During the ratification process, numerous amendments were proposed, which eventually were distilled into 12 amendments, each of which was intended to clarify the scope of the federal government and the rights maintained by the People and by the States. AS one scholar has noted, the ten eventually adopted are primarily voiced in the negative, i.e., specifying what powers the federal government does NOT have. (Art. I: "Congress shall make no law"; Art II: the "shall not be infringed"; Art.III: "No soldier shall..."; Art. IV: "The right of the People...shall not be violated"; Art. V:" No person shall be held..., nor shall any person..."; and see also XVIII. IS and S. The Tenth is critical: "The powers not delegated to the United States by the Consitution, nor prohibited to it by the States, are reserved to the States respectively, or to the People."
Now we get to the nitty gritty. Again, the federal government was not permitted to raise a standing army, and the states, through the Senate, reserved to themselves the power to make war. At the time, the idea was that the individual state militias would provide the troops, as necessary, to repel invaders etc, under the unified command of the President as Commander in Chief. (West Point was founded to provide the senior officer corps for this army of militia.) Under this structure, then it was foreseen, in fact absolutely necessary, that the individual militias have and maintain all such implements as were necessary for prosecuting wars, including but not limited to muskets, pistols, cannon, rockets, etc etc etc. To summarize, the People made up the Militias, the Militias made up the companies, battalions, divisions and corps, and they all came together under the unified command of the President of the United States.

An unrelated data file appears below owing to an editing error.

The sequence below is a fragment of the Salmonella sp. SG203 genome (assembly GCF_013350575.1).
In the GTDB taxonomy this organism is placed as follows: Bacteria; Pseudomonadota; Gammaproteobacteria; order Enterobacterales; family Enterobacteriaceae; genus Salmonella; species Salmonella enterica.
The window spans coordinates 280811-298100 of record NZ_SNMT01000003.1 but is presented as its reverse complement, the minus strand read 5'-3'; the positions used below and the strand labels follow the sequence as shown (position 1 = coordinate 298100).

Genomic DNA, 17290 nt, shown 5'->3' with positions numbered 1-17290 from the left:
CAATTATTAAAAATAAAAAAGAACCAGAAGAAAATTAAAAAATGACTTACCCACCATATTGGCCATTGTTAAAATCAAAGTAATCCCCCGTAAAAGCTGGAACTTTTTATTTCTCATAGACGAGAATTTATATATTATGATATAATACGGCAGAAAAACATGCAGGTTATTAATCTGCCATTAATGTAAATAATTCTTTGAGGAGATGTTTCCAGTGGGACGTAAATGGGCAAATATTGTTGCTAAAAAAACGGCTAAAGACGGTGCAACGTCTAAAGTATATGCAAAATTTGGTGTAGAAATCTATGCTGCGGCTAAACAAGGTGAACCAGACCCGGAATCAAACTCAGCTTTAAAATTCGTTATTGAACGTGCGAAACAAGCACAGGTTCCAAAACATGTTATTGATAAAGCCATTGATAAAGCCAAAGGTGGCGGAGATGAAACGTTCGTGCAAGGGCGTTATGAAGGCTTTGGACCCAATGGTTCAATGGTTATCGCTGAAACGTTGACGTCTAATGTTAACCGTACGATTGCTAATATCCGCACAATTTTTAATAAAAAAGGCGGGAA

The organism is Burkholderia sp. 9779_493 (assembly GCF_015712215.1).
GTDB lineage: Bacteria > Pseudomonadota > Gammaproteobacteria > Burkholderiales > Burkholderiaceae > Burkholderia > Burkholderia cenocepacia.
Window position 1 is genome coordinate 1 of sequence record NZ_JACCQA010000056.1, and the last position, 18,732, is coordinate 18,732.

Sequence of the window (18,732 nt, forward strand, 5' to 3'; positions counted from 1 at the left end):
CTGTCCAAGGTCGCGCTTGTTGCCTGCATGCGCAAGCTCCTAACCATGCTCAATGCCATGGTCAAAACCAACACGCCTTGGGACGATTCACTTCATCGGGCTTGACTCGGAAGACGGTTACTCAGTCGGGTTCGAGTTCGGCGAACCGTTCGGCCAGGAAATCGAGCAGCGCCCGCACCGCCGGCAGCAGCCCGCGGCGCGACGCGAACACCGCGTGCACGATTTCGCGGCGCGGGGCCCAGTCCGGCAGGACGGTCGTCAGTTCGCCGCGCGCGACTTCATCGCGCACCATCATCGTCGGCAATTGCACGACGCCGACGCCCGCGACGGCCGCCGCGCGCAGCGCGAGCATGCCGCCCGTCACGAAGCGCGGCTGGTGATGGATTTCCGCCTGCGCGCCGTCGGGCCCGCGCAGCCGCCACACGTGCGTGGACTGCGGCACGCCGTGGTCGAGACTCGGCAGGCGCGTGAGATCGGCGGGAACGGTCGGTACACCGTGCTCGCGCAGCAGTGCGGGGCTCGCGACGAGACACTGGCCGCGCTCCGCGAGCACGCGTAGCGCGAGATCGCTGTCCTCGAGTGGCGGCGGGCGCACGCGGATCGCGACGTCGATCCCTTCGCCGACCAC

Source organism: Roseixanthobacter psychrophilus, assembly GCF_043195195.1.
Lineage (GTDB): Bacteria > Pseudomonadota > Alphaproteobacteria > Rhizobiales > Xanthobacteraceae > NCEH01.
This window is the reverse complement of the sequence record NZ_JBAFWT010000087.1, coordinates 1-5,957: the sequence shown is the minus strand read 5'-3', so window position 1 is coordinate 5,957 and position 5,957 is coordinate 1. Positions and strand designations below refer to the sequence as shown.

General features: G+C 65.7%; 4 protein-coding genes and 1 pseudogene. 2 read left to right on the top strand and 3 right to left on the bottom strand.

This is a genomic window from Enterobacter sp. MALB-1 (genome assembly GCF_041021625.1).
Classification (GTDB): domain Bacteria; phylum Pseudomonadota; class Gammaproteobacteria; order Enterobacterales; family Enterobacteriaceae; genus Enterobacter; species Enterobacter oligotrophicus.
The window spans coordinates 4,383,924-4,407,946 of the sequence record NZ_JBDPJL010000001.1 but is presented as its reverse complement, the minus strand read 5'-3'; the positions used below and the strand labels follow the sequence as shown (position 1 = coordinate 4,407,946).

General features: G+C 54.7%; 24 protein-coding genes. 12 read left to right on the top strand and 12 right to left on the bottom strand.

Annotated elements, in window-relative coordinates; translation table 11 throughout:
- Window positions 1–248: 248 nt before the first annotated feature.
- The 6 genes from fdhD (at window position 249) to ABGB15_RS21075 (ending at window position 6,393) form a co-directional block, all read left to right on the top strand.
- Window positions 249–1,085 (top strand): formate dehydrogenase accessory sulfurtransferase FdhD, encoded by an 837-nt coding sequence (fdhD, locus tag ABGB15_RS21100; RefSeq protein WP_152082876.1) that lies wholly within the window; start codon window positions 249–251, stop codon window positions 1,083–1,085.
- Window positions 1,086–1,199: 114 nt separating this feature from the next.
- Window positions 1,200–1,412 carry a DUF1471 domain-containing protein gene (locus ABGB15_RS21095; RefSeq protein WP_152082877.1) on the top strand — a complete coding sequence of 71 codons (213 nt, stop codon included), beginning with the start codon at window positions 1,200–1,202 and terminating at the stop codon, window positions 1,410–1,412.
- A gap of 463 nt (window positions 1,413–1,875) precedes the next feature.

Now take a look at the Second Amendment in the context of this historical background. The federal government being forbade an army, only the States could raise the troops, from the People, to make that army. And it was important that those militia be trained to avoid the hazards of war, as was most strikingly observed by Lafayette when he visited Valley Forge and agreed to train the rabble to face on its own terms the most powerful army on the face of the planet. "A well regulated Militia, being necessary to the security of a free State, the right of the People to keep and bear arms shall not be infringed." The natural conclusion the Founders intended should be reached is that the federal government was not delegated the power to regulate firearms and implements of war; that power was reserved to the States and the Right to the People.